A public charter school in Arizona is violating the U.S. Constitution and Arizona Constitution by pushing religion on students in its classes, Americans United for Separation of Church and State says.
Idaho’s state slogan is “Great Potatoes, Tasty Destinations.” I’d like to add a third item: “Scrumptious Church-State Decisions.”
In a major defeat for the Religious Right, a federal court in Idaho has ruled that public charter schools have no constitutional right to use the Bible as part of their curriculum.
Two Catholic elementary schools in Indianapolis will convert to public charter schools and receive nearly $1 million in state funding, according to a plan that was recently authorized by city officials.
The creative folks at the Archdiocese of Miami think they have found a new group of donors to bail out their financially strapped parishes and parochial schools: the taxpayers of Florida.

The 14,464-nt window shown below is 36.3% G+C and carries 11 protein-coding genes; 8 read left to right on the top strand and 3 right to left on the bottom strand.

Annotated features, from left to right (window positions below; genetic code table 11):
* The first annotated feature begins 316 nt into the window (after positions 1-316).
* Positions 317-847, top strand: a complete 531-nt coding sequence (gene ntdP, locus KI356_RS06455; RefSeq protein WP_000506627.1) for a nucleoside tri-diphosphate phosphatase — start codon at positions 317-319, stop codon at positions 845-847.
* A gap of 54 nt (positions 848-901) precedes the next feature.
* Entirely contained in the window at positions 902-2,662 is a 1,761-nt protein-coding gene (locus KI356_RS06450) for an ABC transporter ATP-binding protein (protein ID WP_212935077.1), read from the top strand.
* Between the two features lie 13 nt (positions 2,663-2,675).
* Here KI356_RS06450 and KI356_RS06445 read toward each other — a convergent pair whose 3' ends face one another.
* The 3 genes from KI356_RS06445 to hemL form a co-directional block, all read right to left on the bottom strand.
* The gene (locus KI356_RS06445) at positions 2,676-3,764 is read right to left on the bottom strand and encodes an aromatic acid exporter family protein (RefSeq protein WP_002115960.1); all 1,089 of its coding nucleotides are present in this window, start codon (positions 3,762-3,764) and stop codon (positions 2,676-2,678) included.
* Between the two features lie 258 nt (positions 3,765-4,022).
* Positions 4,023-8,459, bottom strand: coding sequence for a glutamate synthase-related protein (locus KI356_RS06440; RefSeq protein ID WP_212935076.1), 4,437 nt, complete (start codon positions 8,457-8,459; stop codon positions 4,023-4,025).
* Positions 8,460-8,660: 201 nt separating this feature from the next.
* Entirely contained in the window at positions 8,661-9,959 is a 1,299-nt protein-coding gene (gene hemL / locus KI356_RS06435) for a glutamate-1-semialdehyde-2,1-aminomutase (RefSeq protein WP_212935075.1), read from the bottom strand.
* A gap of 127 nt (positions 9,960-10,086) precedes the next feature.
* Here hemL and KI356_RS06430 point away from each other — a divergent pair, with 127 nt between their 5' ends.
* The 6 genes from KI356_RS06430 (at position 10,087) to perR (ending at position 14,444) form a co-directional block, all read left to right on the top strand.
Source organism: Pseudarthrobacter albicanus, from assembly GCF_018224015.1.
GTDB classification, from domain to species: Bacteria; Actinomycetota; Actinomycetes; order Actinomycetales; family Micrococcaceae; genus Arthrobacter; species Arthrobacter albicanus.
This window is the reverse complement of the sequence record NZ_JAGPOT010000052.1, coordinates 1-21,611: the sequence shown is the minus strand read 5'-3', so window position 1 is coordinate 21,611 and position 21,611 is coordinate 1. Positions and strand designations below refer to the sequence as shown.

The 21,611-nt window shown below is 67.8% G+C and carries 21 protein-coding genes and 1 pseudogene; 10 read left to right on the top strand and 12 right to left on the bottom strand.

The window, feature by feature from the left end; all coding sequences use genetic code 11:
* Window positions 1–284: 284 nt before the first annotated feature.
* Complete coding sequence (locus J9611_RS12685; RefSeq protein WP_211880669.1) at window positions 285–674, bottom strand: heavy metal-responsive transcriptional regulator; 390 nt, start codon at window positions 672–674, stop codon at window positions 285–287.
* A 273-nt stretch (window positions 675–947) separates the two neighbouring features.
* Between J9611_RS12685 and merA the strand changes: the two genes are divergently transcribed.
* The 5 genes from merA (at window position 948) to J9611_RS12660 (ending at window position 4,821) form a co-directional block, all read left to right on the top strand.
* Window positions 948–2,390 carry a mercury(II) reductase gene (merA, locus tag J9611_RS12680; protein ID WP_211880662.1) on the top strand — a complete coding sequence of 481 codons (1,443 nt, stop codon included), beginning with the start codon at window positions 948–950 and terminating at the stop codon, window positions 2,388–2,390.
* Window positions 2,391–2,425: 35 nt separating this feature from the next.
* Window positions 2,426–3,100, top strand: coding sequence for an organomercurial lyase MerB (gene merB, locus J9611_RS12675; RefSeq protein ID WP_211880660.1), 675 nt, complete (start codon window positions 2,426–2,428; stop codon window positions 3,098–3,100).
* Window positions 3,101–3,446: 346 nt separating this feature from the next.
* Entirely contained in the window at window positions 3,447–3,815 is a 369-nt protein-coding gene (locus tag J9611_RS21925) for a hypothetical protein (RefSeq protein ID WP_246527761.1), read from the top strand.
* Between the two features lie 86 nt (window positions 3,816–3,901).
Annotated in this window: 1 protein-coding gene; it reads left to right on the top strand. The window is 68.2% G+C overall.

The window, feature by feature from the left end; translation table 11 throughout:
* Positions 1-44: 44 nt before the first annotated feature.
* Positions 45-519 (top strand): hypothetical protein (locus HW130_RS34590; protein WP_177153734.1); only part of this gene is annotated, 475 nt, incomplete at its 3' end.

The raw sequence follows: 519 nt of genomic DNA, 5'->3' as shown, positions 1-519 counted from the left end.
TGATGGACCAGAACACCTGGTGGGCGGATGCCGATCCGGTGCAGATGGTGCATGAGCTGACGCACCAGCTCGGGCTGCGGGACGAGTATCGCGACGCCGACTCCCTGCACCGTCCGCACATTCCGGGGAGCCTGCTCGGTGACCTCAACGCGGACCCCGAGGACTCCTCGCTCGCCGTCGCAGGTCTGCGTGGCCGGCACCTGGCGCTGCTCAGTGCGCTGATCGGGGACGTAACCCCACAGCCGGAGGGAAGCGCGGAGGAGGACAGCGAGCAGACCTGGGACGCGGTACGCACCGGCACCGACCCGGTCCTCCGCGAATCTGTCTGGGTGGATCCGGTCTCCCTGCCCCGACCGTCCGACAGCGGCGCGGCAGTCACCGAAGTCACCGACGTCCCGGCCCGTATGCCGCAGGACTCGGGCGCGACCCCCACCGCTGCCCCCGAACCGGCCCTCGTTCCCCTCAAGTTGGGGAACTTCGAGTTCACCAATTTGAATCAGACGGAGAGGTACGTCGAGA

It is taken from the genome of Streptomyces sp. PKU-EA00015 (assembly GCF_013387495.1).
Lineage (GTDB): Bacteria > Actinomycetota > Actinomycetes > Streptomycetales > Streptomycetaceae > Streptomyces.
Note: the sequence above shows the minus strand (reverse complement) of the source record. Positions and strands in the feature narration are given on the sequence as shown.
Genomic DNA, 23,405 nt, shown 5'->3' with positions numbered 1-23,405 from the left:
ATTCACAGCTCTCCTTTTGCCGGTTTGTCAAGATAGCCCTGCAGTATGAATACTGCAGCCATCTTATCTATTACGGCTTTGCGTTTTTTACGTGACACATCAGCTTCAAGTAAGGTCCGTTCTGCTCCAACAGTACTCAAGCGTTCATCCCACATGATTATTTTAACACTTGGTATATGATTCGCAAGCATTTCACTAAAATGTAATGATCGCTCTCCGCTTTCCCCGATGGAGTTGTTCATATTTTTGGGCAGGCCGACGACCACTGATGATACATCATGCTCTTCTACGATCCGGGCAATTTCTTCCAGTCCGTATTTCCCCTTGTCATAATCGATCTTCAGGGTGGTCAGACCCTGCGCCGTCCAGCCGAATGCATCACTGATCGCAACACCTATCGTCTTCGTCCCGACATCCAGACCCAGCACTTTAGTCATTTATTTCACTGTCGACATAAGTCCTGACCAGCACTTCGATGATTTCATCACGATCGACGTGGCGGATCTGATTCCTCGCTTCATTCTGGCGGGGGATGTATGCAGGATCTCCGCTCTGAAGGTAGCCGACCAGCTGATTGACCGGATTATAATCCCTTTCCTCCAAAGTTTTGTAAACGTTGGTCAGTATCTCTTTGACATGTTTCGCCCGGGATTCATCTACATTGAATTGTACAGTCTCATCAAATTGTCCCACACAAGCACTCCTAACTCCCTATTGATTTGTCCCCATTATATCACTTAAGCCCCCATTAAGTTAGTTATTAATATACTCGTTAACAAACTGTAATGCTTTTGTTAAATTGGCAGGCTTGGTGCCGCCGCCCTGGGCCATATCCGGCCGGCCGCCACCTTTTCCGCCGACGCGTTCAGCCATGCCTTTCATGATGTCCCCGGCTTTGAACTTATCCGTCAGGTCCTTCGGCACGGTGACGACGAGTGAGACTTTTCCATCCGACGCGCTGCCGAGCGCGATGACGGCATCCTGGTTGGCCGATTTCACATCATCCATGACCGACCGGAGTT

According to Florida Catholic, several Catholic schools in South Florida that closed due to declining enrollment or money problems reopened this fall as publicly funded charter schools.
There is always something going on Nampa, Idaho, isn't there?
In the final days of his administration, former President George W. Bush issued a report on why our country needs more charter schools. The document even suggested ways that schools might circumvent the constitutional ban of school-sponsored religion.
That's a recipe for controversy, of course. And Tarek Ibn Ziyad Academy (TIZA), a charter school in Minnesota, is the latest example of how such a dispute can erupt.